Set theory is the branch of mathematical logic that studies sets, which can be informally described as collections of objects. Although objects of any kind can be collected into a set, set theory, as a branch of mathematics, is mostly concerned with those that are relevant to mathematics as a whole. The modern study of set theory was initiated by the German mathematicians Richard Dedekind and Georg Cantor in the 1870s. In particular, Georg Cantor is commonly considered the founder of set theory. The nonformalized systems investigated during this early stage go under the name of '' naive set theory''. After the discovery of paradoxes within naive set theory (such as Russell's paradox, Cantor's paradox and the BuraliForti paradox) various axiomatic systems were proposed in the early twentieth century, of which Zermelo–Fraenkel set theory (with or without the axiom of choice) is still the bestknown and most studied. Set theory is commonly employed as a foundational ... [...More Info...] [...Related Items...] OR: [Wikipedia] [Google] [Baidu] 

Thoughtexperiment
A thought experiment is a hypothetical situation in which a hypothesis, theory, or principle is laid out for the purpose of thinking through its consequences. History The ancient Greek ''deiknymi'' (), or thought experiment, "was the most ancient pattern of mathematical proof", and existed before Euclidean mathematics, where the emphasis was on the conceptual, rather than on the experimental part of a thoughtexperiment. Johann WittHansen established that Hans Christian Ørsted was the first to use the German term ' (lit. thought experiment) circa 1812. Ørsted was also the first to use the equivalent term ' in 1820. By 1883 Ernst Mach used the term ' in a different way, to denote exclusively the conduct of a experiment that would be subsequently performed as a by his students. Physical and mental experimentation could then be contrasted: Mach asked his students to provide him with explanations whenever the results from their subsequent, real, physical experiment differed ... [...More Info...] [...Related Items...] OR: [Wikipedia] [Google] [Baidu] 

Property (philosophy)
In logic and philosophy (especially metaphysics), a property is a characteristic of an object; a red object is said to have the property of redness. The property may be considered a form of object in its own right, able to possess other properties. A property, however, differs from individual objects in that it may be instantiated, and often in more than one object. It differs from the logical/mathematical concept of class by not having any concept of extensionality, and from the philosophical concept of class in that a property is considered to be distinct from the objects which possess it. Understanding how different individual entities (or particulars) can in some sense have some of the same properties is the basis of the problem of universals. Terms and usage A property is any member of a class of entities that are capable of being attributed to objects. Terms similar to ''property'' include ''predicable'', ''attribute'', ''quality'', ''feature'', ''characteristic'', ''ty ... [...More Info...] [...Related Items...] OR: [Wikipedia] [Google] [Baidu]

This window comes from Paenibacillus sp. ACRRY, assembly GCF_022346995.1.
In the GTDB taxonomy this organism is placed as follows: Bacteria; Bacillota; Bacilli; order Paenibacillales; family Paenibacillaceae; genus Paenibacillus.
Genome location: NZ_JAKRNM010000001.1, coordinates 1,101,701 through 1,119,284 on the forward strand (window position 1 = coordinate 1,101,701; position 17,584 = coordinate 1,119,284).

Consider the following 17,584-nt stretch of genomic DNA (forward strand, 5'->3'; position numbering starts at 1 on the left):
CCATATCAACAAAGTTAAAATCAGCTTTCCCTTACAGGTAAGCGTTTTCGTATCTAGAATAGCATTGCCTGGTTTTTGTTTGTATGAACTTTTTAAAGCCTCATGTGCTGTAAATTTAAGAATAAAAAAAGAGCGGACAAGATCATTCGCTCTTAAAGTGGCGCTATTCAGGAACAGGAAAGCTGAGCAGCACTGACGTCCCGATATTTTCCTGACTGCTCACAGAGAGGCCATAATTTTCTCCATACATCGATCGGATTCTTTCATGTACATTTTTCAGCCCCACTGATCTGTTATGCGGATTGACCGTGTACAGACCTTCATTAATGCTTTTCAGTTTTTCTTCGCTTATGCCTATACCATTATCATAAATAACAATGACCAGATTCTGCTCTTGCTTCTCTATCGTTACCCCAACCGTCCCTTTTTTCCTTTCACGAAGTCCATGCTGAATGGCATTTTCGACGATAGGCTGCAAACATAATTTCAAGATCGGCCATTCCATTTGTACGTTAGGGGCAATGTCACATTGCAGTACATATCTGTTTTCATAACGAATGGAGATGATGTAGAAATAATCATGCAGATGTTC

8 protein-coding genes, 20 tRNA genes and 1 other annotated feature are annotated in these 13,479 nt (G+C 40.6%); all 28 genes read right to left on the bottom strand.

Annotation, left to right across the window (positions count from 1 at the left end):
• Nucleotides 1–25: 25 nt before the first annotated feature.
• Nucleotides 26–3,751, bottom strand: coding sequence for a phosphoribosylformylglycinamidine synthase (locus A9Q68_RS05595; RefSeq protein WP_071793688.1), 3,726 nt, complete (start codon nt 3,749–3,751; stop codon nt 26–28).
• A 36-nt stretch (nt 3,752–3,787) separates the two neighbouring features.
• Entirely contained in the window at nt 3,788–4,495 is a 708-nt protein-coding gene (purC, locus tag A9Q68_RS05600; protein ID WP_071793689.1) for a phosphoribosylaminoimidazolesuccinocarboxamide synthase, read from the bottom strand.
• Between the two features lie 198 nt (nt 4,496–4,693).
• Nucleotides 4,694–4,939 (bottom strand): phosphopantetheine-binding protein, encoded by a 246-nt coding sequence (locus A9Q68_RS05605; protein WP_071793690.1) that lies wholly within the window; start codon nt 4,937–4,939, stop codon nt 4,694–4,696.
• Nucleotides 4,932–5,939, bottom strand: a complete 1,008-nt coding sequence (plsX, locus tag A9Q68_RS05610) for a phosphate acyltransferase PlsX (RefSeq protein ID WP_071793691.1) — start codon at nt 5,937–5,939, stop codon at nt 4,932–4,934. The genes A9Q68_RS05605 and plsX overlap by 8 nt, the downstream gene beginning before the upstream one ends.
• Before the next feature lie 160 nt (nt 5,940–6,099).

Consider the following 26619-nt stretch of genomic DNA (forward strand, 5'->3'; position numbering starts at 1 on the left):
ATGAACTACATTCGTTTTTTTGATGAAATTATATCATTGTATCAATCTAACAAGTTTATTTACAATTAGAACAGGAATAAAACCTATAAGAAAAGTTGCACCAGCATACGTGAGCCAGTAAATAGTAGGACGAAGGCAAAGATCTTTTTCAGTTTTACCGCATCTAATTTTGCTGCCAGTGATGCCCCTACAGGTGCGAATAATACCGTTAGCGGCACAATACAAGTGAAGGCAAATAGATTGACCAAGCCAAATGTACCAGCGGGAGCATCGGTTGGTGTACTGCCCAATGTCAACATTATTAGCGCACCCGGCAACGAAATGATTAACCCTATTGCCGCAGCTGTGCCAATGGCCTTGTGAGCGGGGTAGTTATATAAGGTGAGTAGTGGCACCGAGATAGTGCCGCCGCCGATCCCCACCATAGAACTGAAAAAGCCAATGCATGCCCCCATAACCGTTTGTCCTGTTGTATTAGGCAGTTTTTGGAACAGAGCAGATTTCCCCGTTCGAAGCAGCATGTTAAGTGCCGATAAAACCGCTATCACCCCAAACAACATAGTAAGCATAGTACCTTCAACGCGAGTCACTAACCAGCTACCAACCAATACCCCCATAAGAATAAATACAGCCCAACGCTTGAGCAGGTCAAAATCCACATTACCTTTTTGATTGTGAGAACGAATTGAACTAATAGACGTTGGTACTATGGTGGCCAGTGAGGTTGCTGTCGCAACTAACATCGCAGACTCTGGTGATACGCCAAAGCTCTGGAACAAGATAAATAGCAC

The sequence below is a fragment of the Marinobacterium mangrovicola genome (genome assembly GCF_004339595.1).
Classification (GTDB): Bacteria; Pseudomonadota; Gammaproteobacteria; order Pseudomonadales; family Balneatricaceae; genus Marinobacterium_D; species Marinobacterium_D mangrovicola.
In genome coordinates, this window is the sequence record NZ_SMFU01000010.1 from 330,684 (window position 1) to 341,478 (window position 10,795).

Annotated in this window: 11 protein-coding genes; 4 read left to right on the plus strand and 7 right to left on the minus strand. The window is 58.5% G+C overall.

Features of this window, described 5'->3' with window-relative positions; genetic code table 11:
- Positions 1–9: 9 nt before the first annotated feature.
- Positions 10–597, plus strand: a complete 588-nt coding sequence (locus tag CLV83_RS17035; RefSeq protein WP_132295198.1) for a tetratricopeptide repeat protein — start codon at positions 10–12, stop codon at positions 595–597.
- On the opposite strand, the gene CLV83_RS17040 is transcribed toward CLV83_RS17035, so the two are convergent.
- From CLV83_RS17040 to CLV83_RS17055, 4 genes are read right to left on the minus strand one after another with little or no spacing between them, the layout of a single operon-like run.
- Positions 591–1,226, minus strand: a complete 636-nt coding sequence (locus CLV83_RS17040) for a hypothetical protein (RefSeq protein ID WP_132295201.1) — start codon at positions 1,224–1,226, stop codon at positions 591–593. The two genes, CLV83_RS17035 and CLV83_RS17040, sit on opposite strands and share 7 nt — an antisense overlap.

Set (mathematics)
A set is the mathematical model for a collection of different things; a set contains '' elements'' or ''members'', which can be mathematical objects of any kind: numbers, symbols, points in space, lines, other geometrical shapes, variables, or even other sets. The set with no element is the empty set; a set with a single element is a singleton. A set may have a finite number of elements or be an infinite set. Two sets are equal if they have precisely the same elements. Sets are ubiquitous in modern mathematics. Indeed, set theory, more specifically Zermelo–Fraenkel set theory, has been the standard way to provide rigorous foundations for all branches of mathematics since the first half of the 20th century. History The concept of a set emerged in mathematics at the end of the 19th century. The German word for set, ''Menge'', was coined by Bernard Bolzano in his work ''Paradoxes of the Infinite''. Georg Cantor, one of the founders of set theory, gave the following ... [...More Info...] [...Related Items...] OR: [Wikipedia] [Google] [Baidu] 

Ship Of Theseus
The Ship of Theseus is a thought experiment about whether an object that has had all of its original components replaced remains the same object. According to legend, Theseus, the mythical Greek founderking of Athens, had rescued the children of Athens from King Minos after slaying the minotaur and then escaped on a ship to Delos. Every year, the Athenians commemorated this legend by taking the ship on a pilgrimage to Delos to honor Apollo. The question was raised by ancient philosophers: After several centuries of maintenance, if every part of the Ship of Theseus had been replaced, one at a time, was it still the same ship? In contemporary philosophy, this thought experiment has applications to the philosophical study of identity over time, and has inspired a variety of proposed solutions in contemporary philosophy of mind concerned with the persistence of personal identity. History In its original formulation, the "Ship of Theseus" paradox concerns a debate over wheth ... [...More Info...] [...Related Items...] OR: [Wikipedia] [Google] [Baidu]